What messages did you hear growing up? Were they hurtful or encouraging? How did the events and people in your past help “shape” and “mold” you into the person you are today?  Reflection gives us the opportunity to consider how those growing up experiences continue to make either a positive or negative impact on our way of interacting with the world today.

Here are three reasons why it is important to take a journey back to our growing up days. First, revisiting our past can bring resolution to traumatic and difficult events.  The brain constantly reminds us of threatening or intimidating experiences so they can be resolved.  It doesn’t take long to form a habit that always looks on the negative side of life.

Second going back to our roots can give us a clearer picture of circumstances.  While we can’t change our past, we can use new understanding to rewrite the ending moving forward. As a child we have limited ability to interact in our defense and put into perspective what is happening.

And third, reflecting helps us remember all the good times as well the not so good.  What was happening when you were relaxed and having fun. What were you doing?  Who was having fun with you? Did you find contentment and pleasure in exploring, creating, or just hanging out with friends?

We are a combination of genes and traits and experiences, some positive and motivating and others hurtful and discouraging.  The family we grew up in played a role in how we interact with others.  There might have been unfair comparisons or we were lost as a middle child. Our school years may have been punctuated with bullying incidents, peer pressure and unhappy alliances that continue to leave a residue on our lives.

Many occurrences, interactions, words and deeds combine to help “shape” and “mold” us.  While many may be unpleasant, there will be moments of intense pride and pleasure as well as special relationships.  Looking back helps us to remember equally those times.

We are not stuck with one premise, one way of looking at the world.  Each of us has the ability to grow and improve, conquer and overcome.  We can choose to look at today’s world with fresh eyes in whatever circumstances we find ourselves.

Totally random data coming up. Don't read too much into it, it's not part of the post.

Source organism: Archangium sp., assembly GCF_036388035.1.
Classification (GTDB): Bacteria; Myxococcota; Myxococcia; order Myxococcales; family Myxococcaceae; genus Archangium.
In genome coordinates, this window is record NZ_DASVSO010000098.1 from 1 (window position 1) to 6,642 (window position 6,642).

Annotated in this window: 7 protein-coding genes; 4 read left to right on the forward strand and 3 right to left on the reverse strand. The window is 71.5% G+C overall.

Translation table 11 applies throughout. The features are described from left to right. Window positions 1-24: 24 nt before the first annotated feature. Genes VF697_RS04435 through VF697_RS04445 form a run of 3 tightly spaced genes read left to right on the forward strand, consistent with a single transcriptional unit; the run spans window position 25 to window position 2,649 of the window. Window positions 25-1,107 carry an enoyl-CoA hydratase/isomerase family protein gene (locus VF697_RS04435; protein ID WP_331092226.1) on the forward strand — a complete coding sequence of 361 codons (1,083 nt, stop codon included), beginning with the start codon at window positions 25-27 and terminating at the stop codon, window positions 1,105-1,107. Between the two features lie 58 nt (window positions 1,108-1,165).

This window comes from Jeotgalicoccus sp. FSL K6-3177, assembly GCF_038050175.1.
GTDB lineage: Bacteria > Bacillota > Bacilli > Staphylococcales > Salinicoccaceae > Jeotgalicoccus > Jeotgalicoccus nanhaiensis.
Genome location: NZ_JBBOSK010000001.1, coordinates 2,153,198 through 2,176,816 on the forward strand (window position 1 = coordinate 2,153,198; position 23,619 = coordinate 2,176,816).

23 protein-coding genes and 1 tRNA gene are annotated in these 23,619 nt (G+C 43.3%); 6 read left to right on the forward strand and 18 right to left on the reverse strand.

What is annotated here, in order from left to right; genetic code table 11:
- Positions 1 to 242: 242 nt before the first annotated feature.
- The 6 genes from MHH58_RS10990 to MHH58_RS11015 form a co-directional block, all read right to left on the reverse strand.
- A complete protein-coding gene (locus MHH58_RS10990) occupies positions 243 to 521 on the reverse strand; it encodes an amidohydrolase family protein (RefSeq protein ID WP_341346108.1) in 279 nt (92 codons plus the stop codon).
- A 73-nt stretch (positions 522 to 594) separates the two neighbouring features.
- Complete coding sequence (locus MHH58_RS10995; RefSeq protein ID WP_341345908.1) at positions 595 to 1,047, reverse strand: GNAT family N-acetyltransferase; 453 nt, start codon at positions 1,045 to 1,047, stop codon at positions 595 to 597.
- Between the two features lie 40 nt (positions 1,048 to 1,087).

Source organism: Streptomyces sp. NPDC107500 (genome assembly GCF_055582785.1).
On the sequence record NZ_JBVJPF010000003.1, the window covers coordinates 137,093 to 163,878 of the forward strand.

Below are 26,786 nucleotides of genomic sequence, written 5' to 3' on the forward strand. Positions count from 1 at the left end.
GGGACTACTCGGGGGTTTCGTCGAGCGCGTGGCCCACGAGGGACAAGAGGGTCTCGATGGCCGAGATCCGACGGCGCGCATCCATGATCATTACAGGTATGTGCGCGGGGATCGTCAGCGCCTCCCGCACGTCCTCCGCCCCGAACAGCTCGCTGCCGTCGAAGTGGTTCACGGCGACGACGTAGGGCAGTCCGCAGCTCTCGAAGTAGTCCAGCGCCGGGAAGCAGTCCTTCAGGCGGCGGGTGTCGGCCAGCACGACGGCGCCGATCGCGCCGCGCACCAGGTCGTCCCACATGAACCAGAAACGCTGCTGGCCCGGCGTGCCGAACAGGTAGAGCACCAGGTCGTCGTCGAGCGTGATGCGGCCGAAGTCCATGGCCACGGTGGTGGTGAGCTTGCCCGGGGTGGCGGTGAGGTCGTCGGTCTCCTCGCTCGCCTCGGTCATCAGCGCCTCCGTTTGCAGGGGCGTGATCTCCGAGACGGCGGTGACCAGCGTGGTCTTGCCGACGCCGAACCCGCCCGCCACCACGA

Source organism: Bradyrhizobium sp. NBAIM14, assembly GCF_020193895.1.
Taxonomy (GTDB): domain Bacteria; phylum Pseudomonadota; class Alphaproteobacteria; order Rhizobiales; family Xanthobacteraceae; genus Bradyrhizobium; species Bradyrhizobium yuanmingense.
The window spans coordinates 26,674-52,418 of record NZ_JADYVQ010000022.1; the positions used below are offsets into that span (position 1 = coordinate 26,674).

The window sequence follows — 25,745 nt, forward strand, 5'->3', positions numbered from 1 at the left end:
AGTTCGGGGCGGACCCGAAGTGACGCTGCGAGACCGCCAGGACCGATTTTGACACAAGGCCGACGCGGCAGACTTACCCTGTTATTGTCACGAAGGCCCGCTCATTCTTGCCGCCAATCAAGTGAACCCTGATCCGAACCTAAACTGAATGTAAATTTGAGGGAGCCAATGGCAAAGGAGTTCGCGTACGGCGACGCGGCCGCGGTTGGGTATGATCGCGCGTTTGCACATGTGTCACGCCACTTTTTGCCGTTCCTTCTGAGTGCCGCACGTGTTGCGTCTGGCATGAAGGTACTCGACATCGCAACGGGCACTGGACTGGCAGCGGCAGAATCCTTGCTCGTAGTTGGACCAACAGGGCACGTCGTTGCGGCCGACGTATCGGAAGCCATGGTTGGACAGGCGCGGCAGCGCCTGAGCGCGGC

Affirm your strengths – accept your vulnerabilities.

A quick exercise

Take a blank piece of paper and draw a circle in the middle. Put a smiling face on it and add your name.  Draw lines that extend outward from that circle like the rays of the sun. On each of those sunshine spokes write the characteristics, traits or features that make you “you”.

  • What traits or strengths would you assign yourself? You might see yourself as upbeat or depressed. You might see yourself as strong and determined or shy and hesitant
  • What qualities or defining features do you believe you have? Ex: thoughtful, contemplative, unselfish, introspective, charismatic, etc.
  • Describe your social traits (friendly, shy, aloof, talkative, engaging, etc.)
  • How would you characterize your appearance and physical condition (tall, attractive, weak, muscular, strong, frail, thin, shapely, etc.)
  • What talents and abilities do you possess (artistic, computer savey, athletic, etc.)
  • What is your typical emotional state (happy, pensive, anxious, angry, compassionate, cheerful, fearful, etc.)
  • What is your dominant way of thinking or mindset? (Suspicious, dependable, trusting, courageous, independent, reliable, competent, motivated, adept, etc.)

We are influenced by our DNA, personality traits, childhood experiences and the fundamental beliefs we put in place while growing up.  We have untapped potential that may have been obscured by earlier unpleasant life events. Each of us interprets life in our unique way. At any point in time we can expand that interpretation, accepting the not so positive as well as the strengths we have. Celebrate all parts of you.

Marlene Anderson